What actually happens when a person sees a deity in an inanimate object, specifically not associated with a concomitant religious experience? We’re not talking a full-blown VISION FROM ABOVE here, but the perception of an image that is supposedly accessible to others. We have often seen the social consequences. Other True BelieversTM will then flock for miles, if not from other continents, to catch a glimpse of the Virgin Mary on a tortilla shell. Or at least convince one another that they were there and saw it, like when you stare at the crazy dot picture in the mall and swear you saw the damn boat. But what happens in the mind of the first person who saw it? What happens to the person sitting at the kitchen table, staring down at their peanut butter sandwich, and suddenly seeing an important religious figure?
That depends on what you believe. People who agree with the person will believe that they saw a miracle, no matter how implausible it may sound. Those who don’t believe will look for a neurological explanation. What they will often seize on is the “binding problem.”
The binding problem is well-known in cognitive psychology and cognitive neuroscience. Specifically, it’s the question of how we take different features—say, an arrangement of black and red blocks in a regular alternating pattern—and know to call it “checkerboard?” How do we know that four wheels and doors on a particular object makes it a “car,” and not a “truck” or “wagon?” When you look at your dad and his brothers, who all have the same basic facial features—the same color moustache, the same receding hairline, same eye color, even the same glasses—how do you tell them apart?
The scientific literature is replete with examples of individuals that have damage to various parts of their temporal lobes resulting from injury, congenital defect, stroke, tumor, or other ailment. These people are often unable to properly “bind features” into a cognitive whole. For example, a patient may be able to navigate their environment just fine, but place a pencil on the table and ask him or her to describe it and you’ll get “well, it’s a cylindrical object about eight inches long with a point, its yellow, and there’s a rubber thing on the end.” Ask the patient to pick it up and they’ll say “oh, it’s a pencil!” The areas that recognize an object via vision may be compromised, but other sensory modalities like touch can supply the missing information.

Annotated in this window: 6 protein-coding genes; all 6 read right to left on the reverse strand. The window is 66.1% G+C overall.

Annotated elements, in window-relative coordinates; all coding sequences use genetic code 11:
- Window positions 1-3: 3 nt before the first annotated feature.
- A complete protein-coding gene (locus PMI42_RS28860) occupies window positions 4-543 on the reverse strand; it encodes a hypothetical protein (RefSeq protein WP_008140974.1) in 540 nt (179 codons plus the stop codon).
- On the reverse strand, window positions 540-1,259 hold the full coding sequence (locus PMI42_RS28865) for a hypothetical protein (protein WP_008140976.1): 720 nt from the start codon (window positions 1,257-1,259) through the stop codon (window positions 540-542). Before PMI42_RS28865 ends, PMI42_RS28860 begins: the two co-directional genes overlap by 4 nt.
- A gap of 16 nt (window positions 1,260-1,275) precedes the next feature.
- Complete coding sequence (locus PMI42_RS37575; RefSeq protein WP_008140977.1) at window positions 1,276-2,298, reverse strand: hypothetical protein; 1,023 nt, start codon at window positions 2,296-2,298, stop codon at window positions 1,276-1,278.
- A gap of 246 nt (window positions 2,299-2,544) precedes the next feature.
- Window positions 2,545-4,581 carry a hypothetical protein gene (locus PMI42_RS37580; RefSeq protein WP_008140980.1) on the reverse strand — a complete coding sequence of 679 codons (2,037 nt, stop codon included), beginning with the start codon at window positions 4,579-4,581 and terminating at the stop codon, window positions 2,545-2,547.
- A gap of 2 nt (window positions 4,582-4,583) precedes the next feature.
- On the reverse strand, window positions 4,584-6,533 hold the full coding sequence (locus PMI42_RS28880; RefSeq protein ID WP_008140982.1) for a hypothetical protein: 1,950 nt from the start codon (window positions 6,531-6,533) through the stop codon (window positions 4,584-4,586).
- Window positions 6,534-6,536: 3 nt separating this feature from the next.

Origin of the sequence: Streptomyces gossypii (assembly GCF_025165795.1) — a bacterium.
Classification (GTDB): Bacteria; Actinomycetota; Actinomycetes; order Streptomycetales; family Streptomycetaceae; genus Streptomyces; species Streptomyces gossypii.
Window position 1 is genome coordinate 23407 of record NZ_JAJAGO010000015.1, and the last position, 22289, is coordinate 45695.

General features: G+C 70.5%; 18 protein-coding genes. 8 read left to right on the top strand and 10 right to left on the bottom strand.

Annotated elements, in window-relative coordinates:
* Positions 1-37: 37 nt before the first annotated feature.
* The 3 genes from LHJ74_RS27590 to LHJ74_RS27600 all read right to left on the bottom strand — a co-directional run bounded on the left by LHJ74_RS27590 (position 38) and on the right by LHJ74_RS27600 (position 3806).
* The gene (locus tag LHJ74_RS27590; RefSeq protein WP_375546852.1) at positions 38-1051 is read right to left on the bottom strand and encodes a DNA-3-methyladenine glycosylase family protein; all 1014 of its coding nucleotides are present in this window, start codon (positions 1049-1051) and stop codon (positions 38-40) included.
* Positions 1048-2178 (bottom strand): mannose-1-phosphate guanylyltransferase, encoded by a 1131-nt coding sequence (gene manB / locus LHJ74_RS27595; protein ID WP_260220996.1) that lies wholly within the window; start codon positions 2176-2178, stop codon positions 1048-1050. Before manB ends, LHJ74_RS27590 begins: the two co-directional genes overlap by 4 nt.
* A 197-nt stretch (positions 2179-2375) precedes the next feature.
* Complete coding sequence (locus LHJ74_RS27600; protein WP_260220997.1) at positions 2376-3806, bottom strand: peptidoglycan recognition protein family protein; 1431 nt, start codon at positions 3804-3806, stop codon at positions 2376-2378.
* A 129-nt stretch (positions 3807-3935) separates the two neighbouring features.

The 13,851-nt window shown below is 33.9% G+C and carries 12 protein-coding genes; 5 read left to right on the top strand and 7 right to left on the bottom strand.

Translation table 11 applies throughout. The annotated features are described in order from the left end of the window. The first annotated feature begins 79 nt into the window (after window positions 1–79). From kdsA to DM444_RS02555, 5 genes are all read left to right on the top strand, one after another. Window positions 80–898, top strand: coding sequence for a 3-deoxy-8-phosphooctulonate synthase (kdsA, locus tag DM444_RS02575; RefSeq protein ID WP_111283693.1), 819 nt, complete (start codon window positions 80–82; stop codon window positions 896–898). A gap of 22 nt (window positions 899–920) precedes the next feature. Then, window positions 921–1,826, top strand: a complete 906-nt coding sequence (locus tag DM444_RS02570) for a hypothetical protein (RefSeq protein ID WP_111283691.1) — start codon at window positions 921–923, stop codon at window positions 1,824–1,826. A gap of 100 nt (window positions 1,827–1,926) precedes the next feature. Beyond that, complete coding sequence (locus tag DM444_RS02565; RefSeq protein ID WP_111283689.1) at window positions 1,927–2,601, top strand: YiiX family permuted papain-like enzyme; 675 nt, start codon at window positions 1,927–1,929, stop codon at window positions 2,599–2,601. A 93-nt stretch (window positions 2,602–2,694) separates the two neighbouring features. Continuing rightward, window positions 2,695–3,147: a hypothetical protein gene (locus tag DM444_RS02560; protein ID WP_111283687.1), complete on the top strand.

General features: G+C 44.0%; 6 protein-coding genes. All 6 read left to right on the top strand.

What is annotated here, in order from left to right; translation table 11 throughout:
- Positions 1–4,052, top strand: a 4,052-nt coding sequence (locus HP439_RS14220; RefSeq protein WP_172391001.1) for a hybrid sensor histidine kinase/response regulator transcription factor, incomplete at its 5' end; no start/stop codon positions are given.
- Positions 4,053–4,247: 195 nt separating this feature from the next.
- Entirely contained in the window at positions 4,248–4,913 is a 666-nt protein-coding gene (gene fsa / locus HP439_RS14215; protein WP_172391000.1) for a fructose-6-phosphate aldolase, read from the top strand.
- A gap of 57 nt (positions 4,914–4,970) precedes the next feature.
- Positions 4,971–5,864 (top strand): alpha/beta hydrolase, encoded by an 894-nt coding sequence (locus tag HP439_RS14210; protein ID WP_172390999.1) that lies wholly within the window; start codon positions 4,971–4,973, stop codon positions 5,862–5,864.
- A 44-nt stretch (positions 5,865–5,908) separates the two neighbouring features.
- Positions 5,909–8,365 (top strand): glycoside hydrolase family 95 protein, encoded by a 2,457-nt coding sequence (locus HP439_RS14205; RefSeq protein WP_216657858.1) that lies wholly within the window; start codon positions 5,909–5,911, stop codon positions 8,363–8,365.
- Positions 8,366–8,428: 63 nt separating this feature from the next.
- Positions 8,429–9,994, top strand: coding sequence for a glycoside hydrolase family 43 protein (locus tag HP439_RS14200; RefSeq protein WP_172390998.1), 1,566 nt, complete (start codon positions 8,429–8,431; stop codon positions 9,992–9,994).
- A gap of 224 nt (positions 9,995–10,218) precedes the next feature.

A similar deficit is known as prosopagnosia, or the inability to recognize faces. An area of the temporal lobe known as the fusiform gyrus contains what is known as the fusiform face area (FFA). People with FFA lesions, or degeneration due to Alzheimer’s, will have difficulty identifying another person’s face on sight. They have to come up with other strategies to identify people, such as by waiting for them to talk and thus recognizing them by voice, or possibly by recognizing the person’s gait as they navigate the room.
So we know that the temporal lobe is important for binding features into larger cognitive constructs. It allows us to “recognize.” Feature Integration Theory is often cited to explain this phenomenon. FIT includes two basic precepts: Feature search and conjunction search. Feature search can occur quickly and without conscious effort, where color, orientation, and other primitive features are brought to attention. At this level a person can often remember whether particular features were present, but not where they were located. Conjunction search is slower, and requires conscious effort to search for conjunctions of primitive features. So thinking back to the checkerboard, feature search brings to your attention the fact that red and black are present, and that there is a repeating pattern of alternating squares. Conjunction search helps you recognize and attach the label of “checkerboard”.
Perhaps the experience of seeing the Virgin Mary in a tortilla is mediated by an “overly ambitious” temporal lobe. If primitive features are combined into easily recognizable archetypes, especially of a religious nature that have significant emotional and cultural importance to the viewer, and are then made accessible to conjunction search, it seems plausible that we can explain these particular types of experiences by studying the brain. Interestingly, cultural expectations seem to play into the perceived religious experience, solidifying the importance of combining primitive features so they can be easily picked out by using a minimal amount of conjunction search brain power. Those not of Judeo-Christian upbringing, for example, may be less inclined to see a tortilla with the Virgin Mary in it, but more inclined to recognize Vishnu on a papadam or Buddha in the petals of a lotus blossom.
The icons of faith permeate nearly every society, and yet they’re seen as removed from daily life. Many religious orders offer ways to integrate the spiritual and the everyday. Perhaps the brain has its own way of doing that.
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